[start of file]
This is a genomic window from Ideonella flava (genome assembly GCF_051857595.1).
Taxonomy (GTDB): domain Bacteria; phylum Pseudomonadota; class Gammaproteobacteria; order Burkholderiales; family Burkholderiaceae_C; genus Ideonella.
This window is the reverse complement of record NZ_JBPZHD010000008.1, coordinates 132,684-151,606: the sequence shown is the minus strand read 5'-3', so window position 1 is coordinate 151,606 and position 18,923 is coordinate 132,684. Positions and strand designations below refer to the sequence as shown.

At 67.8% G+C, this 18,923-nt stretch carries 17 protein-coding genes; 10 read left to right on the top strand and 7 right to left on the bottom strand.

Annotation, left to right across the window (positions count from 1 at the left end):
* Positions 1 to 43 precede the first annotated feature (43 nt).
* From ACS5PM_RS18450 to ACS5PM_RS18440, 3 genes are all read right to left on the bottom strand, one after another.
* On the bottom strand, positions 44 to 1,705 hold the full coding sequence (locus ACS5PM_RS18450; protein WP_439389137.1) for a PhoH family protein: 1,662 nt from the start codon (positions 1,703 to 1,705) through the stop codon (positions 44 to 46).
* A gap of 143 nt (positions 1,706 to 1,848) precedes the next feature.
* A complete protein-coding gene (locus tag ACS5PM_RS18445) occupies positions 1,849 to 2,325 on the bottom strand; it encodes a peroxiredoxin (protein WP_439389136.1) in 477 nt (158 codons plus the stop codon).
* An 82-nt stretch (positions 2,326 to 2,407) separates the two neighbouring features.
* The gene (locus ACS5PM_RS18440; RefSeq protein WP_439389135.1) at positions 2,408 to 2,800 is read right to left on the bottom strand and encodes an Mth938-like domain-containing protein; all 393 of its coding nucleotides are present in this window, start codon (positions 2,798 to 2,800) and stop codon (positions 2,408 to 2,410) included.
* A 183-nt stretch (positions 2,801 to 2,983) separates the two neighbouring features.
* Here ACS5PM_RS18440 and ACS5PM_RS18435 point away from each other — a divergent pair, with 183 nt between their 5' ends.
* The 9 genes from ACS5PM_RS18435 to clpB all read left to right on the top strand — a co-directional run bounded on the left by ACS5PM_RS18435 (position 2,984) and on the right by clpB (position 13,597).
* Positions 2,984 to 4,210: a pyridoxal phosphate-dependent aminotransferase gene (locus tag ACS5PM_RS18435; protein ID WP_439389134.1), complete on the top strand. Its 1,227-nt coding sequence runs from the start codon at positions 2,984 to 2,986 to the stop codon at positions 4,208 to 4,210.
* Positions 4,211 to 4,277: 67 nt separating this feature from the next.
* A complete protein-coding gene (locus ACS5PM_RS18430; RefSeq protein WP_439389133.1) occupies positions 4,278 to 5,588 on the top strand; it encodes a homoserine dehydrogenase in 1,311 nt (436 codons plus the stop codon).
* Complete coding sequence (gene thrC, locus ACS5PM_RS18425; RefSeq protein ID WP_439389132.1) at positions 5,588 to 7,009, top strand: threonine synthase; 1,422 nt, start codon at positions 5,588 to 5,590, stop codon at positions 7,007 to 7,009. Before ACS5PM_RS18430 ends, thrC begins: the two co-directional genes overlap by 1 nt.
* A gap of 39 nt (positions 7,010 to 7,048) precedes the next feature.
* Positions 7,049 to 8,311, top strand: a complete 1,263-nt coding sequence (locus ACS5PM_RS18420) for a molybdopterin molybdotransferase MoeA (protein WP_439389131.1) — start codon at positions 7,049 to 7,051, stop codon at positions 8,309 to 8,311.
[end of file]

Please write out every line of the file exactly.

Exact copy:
This is a genomic window from Ideonella flava (genome assembly GCF_051857595.1).
Taxonomy (GTDB): domain Bacteria; phylum Pseudomonadota; class Gammaproteobacteria; order Burkholderiales; family Burkholderiaceae_C; genus Ideonella.
This window is the reverse complement of record NZ_JBPZHD010000008.1, coordinates 132,684-151,606: the sequence shown is the minus strand read 5'-3', so window position 1 is coordinate 151,606 and position 18,923 is coordinate 132,684. Positions and strand designations below refer to the sequence as shown.

At 67.8% G+C, this 18,923-nt stretch carries 17 protein-coding genes; 10 read left to right on the top strand and 7 right to left on the bottom strand.

Annotation, left to right across the window (positions count from 1 at the left end):
* Positions 1 to 43 precede the first annotated feature (43 nt).
* From ACS5PM_RS18450 to ACS5PM_RS18440, 3 genes are all read right to left on the bottom strand, one after another.
* On the bottom strand, positions 44 to 1,705 hold the full coding sequence (locus ACS5PM_RS18450; protein WP_439389137.1) for a PhoH family protein: 1,662 nt from the start codon (positions 1,703 to 1,705) through the stop codon (positions 44 to 46).
* A gap of 143 nt (positions 1,706 to 1,848) precedes the next feature.
* A complete protein-coding gene (locus tag ACS5PM_RS18445) occupies positions 1,849 to 2,325 on the bottom strand; it encodes a peroxiredoxin (protein WP_439389136.1) in 477 nt (158 codons plus the stop codon).
* An 82-nt stretch (positions 2,326 to 2,407) separates the two neighbouring features.
* The gene (locus ACS5PM_RS18440; RefSeq protein WP_439389135.1) at positions 2,408 to 2,800 is read right to left on the bottom strand and encodes an Mth938-like domain-containing protein; all 393 of its coding nucleotides are present in this window, start codon (positions 2,798 to 2,800) and stop codon (positions 2,408 to 2,410) included.
* A 183-nt stretch (positions 2,801 to 2,983) separates the two neighbouring features.
* Here ACS5PM_RS18440 and ACS5PM_RS18435 point away from each other — a divergent pair, with 183 nt between their 5' ends.
* The 9 genes from ACS5PM_RS18435 to clpB all read left to right on the top strand — a co-directional run bounded on the left by ACS5PM_RS18435 (position 2,984) and on the right by clpB (position 13,597).
* Positions 2,984 to 4,210: a pyridoxal phosphate-dependent aminotransferase gene (locus tag ACS5PM_RS18435; protein ID WP_439389134.1), complete on the top strand. Its 1,227-nt coding sequence runs from the start codon at positions 2,984 to 2,986 to the stop codon at positions 4,208 to 4,210.
* Positions 4,211 to 4,277: 67 nt separating this feature from the next.
* A complete protein-coding gene (locus ACS5PM_RS18430; RefSeq protein WP_439389133.1) occupies positions 4,278 to 5,588 on the top strand; it encodes a homoserine dehydrogenase in 1,311 nt (436 codons plus the stop codon).
* Complete coding sequence (gene thrC, locus ACS5PM_RS18425; RefSeq protein ID WP_439389132.1) at positions 5,588 to 7,009, top strand: threonine synthase; 1,422 nt, start codon at positions 5,588 to 5,590, stop codon at positions 7,007 to 7,009. Before ACS5PM_RS18430 ends, thrC begins: the two co-directional genes overlap by 1 nt.
* A gap of 39 nt (positions 7,010 to 7,048) precedes the next feature.
* Positions 7,049 to 8,311, top strand: a complete 1,263-nt coding sequence (locus ACS5PM_RS18420) for a molybdopterin molybdotransferase MoeA (protein WP_439389131.1) — start codon at positions 7,049 to 7,051, stop codon at positions 8,309 to 8,311.